Sedimentology of the Salem Limestone in Indiana
Creators:Smith, Ned M.
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Citation:The Ohio Journal of Science. v66 n2 (March, 1966), 168-179
The Mississippian Salem Limestone, from which dimension stone is quarried in Indiana, is principally a calcarenitic rock formed of fossil bryozoans, echinoderms, and specimens of Endothyra. Numerical associations of the fossils, binding materials, oolitically coated fossils, and voids were determined by counting points on the surfaces of 278 thin sections of the limestone. Median sizes, coefficients of sorting, and skewness numbers were computed from measurements made of constituents in these thin sections. Many other samples and numerous exposures of the Salem and contiguous parts of adjacent formations also were studied. The organisms that furnished the skeletal material for formation of the Salem Limestone were chiefly gregarious and communal. Salem rocks are formed of nearly whole skeletons, of dismembered or slightly damaged skeletons, and of skeletons thoroughly ground up, because currents in the Salem sea varied in their ability to move and damage these materials. Locally the sediments are of uniform grain size because of sorting by currents and because related organisms grew to similar sizes. Rocks of the formation contain different proportions of the fauna both because the animals lived in these proportions and because their skeletons were mixed together by currents. The proportional relationships between members of the fauna were constant locally and for short periods of time. Study and mapping of the faunal associations, numbers of oolitically coated fossils, bedding structures, and size parameters enables geologists to suggest sedimentologic histories and sequences in areas of various sizes. Interpretations based upon such areal studies are necessary for evaluation of the dimension-stone potential within the Salem Limestone.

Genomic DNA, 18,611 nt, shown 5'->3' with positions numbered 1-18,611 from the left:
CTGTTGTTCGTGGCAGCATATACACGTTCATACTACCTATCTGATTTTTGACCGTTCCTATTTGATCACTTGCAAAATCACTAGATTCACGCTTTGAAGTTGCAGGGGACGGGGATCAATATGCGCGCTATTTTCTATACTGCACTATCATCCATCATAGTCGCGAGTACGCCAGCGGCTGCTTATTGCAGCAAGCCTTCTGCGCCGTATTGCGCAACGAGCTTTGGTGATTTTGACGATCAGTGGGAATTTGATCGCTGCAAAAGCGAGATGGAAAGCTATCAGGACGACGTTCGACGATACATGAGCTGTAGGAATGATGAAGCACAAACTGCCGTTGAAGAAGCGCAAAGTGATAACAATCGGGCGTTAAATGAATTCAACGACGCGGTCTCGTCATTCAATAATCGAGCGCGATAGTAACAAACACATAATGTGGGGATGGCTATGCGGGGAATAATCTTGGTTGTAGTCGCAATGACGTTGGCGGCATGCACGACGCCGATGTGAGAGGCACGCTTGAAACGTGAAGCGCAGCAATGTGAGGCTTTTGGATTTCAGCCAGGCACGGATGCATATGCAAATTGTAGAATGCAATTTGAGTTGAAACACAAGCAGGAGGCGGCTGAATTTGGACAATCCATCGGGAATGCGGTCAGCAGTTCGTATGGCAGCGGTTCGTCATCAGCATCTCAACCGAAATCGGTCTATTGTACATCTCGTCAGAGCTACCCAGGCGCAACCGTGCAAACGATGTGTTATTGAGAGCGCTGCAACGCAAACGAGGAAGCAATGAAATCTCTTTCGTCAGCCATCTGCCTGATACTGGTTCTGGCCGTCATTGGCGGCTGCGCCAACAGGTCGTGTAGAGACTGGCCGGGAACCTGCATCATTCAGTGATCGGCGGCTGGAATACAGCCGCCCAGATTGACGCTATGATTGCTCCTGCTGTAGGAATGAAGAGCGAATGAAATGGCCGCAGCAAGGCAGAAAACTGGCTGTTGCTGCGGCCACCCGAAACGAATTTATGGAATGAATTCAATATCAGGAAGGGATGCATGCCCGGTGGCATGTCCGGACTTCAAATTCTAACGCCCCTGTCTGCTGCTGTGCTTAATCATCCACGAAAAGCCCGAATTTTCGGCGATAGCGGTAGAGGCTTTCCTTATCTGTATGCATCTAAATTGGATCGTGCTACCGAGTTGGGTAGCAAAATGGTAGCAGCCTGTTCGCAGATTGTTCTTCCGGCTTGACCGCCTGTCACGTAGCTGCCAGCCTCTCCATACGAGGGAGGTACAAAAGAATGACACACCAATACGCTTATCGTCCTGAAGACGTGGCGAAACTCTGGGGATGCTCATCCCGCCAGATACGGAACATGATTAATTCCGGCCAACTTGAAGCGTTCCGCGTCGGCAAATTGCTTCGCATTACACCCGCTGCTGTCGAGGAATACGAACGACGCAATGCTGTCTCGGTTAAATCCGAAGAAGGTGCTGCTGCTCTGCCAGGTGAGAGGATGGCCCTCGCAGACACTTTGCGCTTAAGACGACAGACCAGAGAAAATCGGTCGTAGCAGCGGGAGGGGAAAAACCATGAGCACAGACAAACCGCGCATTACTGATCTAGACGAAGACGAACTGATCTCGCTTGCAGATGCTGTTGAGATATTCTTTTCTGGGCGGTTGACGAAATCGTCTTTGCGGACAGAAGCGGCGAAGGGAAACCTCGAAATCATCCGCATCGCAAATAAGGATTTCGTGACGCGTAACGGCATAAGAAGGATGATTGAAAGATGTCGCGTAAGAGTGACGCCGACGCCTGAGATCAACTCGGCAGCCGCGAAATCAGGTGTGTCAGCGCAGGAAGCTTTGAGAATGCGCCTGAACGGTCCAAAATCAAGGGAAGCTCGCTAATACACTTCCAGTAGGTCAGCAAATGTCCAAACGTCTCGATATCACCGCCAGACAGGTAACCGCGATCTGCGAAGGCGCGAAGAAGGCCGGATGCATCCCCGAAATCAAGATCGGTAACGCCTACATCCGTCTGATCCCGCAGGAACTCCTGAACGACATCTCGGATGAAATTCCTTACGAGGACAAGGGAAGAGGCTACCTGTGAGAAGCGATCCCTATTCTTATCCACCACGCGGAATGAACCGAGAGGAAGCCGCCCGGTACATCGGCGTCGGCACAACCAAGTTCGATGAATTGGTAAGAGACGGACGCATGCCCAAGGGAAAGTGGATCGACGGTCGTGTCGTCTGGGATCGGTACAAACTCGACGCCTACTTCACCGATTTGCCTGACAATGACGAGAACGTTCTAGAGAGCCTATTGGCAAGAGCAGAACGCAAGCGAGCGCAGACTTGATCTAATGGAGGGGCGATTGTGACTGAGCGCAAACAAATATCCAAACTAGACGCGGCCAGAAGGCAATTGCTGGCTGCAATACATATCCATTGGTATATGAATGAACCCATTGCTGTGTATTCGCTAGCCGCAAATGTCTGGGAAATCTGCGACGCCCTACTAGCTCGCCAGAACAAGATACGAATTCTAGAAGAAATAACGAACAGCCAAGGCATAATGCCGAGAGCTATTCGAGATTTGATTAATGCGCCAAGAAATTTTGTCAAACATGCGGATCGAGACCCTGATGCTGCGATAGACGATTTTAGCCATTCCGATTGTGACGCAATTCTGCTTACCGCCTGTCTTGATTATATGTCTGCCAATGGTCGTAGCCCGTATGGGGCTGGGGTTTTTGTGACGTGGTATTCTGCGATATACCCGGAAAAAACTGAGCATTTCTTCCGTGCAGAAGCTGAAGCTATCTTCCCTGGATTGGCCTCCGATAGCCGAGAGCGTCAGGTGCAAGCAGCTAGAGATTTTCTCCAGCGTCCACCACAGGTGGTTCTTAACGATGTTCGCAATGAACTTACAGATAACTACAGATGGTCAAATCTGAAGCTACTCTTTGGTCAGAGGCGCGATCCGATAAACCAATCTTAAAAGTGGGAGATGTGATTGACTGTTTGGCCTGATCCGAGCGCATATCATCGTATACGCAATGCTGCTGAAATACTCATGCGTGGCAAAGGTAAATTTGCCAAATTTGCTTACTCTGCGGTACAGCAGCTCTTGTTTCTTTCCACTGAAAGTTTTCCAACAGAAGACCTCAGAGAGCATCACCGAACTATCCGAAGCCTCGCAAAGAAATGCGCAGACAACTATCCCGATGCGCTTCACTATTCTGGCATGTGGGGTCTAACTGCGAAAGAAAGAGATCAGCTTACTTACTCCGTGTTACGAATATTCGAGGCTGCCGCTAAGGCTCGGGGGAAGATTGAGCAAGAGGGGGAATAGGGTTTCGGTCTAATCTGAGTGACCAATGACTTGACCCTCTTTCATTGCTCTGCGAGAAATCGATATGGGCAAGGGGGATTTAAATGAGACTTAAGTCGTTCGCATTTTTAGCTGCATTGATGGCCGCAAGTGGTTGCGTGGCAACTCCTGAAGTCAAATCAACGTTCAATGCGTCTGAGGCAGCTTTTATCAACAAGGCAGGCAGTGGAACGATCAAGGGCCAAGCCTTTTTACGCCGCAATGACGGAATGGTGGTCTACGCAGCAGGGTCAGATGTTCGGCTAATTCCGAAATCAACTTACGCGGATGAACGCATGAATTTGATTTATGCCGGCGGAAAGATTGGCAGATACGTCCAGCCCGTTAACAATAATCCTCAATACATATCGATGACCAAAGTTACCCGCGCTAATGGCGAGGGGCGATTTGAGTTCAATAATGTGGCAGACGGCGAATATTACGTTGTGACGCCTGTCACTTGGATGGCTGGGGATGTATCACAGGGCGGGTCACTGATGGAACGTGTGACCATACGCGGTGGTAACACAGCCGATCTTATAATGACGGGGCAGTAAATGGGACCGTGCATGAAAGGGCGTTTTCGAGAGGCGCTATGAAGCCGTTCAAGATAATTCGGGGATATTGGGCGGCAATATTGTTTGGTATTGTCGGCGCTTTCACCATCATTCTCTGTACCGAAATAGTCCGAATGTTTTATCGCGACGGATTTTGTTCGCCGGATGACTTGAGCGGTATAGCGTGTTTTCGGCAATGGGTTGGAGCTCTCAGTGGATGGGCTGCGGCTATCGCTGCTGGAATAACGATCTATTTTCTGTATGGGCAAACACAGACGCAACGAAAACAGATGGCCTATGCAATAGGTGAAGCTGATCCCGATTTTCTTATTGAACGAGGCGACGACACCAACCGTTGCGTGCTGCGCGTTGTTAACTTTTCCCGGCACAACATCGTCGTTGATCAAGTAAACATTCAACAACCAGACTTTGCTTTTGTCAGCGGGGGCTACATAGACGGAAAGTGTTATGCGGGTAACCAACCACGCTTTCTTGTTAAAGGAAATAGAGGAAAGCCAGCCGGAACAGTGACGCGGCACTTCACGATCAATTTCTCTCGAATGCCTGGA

Author Institution: Department of Engineering Geology, Purdue University, Lafayette, Ind.
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